Saturday, September 27, 2008

Dr. Seuss for President

Why not?

The Knotty Problem

Part of the Dr. Seuss for President exhibit currently at the Syd Entel Gallery in Safety Harbor.

("I like your town," my middle grandson said. "It's got neat stuff in it -- not like ugly nothing." This after we toured the one-room exhibit and the adjoining Susan Benjamin art glass gallery, walked out onto the local pier, played by the marina fountain with bronze birds in flight, visited the massive Baranoff live oak and an artwork of bronze children playing in a mosaic stream -- all within three blocks of each other.)

Back to Dr. Seuss, the nom de plume of Theodore Geisel who started his career as a political cartoonist.

Not coming to your area? Click on the link to the Dr. Suess Art Web site so you can browse for yourself. Sorry -- no pier or glass gallery on the Web site. You'll just have to come and visit sometime!

Monday, September 22, 2008

Every Living Thing . . . the title of one of James Herriot's many books about his lifetime doctoring farm animals and pets in Yorkshire, England.

I came across this paperback while cleaning out cupboards and closets this past week. I don't remember how it got in the laundry basket full of yard goods -- and, no, that doesn't mean potting soil, cultivators, and petunias -- shoved in the back of my clothes closet waiting for desire and opportunity to merge under the needle of my sewing machine . . . which is shoved under the bottom shelf of a bathroom closet.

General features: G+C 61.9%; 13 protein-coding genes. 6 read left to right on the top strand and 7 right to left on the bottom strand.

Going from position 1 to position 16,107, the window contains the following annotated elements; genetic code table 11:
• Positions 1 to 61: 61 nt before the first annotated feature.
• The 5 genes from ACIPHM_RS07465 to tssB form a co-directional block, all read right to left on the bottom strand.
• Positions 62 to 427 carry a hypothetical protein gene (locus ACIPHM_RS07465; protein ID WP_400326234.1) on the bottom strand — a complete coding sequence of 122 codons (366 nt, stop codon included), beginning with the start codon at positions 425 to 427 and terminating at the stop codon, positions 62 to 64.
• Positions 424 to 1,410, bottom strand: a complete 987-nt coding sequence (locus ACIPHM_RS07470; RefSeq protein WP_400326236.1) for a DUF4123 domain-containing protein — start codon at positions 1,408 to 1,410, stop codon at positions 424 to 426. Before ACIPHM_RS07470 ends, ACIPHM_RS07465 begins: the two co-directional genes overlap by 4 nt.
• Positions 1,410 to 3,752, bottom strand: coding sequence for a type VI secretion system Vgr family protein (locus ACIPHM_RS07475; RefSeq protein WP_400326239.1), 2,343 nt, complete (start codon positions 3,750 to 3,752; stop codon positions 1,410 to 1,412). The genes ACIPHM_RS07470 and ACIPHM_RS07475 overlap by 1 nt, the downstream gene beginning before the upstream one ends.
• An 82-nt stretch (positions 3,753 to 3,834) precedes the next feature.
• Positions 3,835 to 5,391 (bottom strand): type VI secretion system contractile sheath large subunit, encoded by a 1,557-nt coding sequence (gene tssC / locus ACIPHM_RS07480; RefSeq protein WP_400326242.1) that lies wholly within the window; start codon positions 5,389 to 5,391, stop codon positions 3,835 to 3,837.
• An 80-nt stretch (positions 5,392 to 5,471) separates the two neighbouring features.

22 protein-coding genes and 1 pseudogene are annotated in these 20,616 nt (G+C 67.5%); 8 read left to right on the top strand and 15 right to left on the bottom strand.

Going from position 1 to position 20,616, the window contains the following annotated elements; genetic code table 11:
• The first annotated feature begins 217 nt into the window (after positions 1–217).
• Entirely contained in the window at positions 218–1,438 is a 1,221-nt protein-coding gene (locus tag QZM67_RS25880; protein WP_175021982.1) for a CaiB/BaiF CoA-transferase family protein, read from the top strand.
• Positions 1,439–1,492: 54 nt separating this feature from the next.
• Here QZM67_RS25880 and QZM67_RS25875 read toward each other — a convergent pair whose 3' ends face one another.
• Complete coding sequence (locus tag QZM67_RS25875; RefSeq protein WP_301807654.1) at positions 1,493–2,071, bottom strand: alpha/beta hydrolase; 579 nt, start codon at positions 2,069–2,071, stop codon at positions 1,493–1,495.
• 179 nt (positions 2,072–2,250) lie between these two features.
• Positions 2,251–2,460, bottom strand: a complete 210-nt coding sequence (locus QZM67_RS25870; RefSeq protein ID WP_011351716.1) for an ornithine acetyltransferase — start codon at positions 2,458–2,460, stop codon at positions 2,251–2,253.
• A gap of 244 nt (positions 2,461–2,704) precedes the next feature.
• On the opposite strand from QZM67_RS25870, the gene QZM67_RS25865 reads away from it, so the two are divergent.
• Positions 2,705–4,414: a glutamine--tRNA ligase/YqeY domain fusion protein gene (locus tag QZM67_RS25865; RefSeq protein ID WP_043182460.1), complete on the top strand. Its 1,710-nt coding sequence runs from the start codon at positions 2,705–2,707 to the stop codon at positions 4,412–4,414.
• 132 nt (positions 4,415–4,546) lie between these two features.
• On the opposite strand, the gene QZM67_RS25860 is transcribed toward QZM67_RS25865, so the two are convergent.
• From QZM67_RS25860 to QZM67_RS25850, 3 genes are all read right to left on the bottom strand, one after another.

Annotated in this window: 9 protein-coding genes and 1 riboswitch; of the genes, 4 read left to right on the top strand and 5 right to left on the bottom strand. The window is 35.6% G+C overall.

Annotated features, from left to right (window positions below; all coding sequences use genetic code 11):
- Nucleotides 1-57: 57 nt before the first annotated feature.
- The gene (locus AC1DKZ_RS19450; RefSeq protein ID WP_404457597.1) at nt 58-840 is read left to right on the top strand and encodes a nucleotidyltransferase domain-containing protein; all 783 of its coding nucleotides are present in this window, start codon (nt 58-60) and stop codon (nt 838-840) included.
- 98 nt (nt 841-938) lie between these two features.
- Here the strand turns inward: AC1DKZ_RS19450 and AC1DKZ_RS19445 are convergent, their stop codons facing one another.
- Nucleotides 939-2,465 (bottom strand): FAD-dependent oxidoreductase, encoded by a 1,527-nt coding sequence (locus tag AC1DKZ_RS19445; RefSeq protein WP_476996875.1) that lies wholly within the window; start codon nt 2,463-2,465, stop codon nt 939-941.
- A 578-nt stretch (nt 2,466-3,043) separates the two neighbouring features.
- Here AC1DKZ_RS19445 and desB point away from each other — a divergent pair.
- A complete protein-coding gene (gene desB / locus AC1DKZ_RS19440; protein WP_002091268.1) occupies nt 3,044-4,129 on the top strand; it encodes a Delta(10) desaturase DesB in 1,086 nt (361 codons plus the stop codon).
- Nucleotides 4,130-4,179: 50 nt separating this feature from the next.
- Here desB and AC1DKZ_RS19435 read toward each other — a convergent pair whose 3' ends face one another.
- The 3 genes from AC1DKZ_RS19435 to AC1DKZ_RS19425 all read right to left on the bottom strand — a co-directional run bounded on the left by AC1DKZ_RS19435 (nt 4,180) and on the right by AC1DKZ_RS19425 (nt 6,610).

Nor do I remember how I acquired Herriot's book. No matter.

Suffice it to say not as many closets got cleaned out as intended. Instead I savored Herriot's stories of colicky horses and persnickety cats, of staid farmers and eccentric assistants.

Mainly I marveled at how neatly Herriot told his stories. Swift incision inserting the reader immediately into the scene, exploratory rambles among the inner relationships between man and beast, then out the same way as in, stitched neatly closed with a pithy observation or tug-at-your-heart thought.

You say you've already read them?

Oh, go ahead. Read them again. Some things are just as good the second time around.

Wednesday, September 17, 2008

High School Journalism Standards

Censorship, under the euphemism "prior review," may be the most blatant threat to high school journalism programs. The most insidious threat, however, may be how journalism courses are classified by state departments of education.

Here are a couple of entries I posted recently to the Poynter Institute of Media Studies' Journalism Education blog. Poynter, a non-profit organization that owns the St. Petersburg Times, is a resource center for journalists.

Florida J Classes May Lose Practical Art Credit Status

Indiana J Programs Get Major Boost

Thursday, September 11, 2008

Whaddaya Think?

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